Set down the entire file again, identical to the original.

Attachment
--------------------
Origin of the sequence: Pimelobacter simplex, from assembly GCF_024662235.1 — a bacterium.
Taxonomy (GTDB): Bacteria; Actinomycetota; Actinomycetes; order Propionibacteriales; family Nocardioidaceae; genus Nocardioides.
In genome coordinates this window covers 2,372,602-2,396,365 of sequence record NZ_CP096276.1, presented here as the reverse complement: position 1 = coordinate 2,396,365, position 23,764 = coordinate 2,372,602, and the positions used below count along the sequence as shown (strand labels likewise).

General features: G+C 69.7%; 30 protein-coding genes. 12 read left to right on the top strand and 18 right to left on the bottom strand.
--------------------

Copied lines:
Origin of the sequence: Pimelobacter simplex, from assembly GCF_024662235.1 — a bacterium.
Taxonomy (GTDB): Bacteria; Actinomycetota; Actinomycetes; order Propionibacteriales; family Nocardioidaceae; genus Nocardioides.
In genome coordinates this window covers 2,372,602-2,396,365 of sequence record NZ_CP096276.1, presented here as the reverse complement: position 1 = coordinate 2,396,365, position 23,764 = coordinate 2,372,602, and the positions used below count along the sequence as shown (strand labels likewise).

General features: G+C 69.7%; 30 protein-coding genes. 12 read left to right on the top strand and 18 right to left on the bottom strand.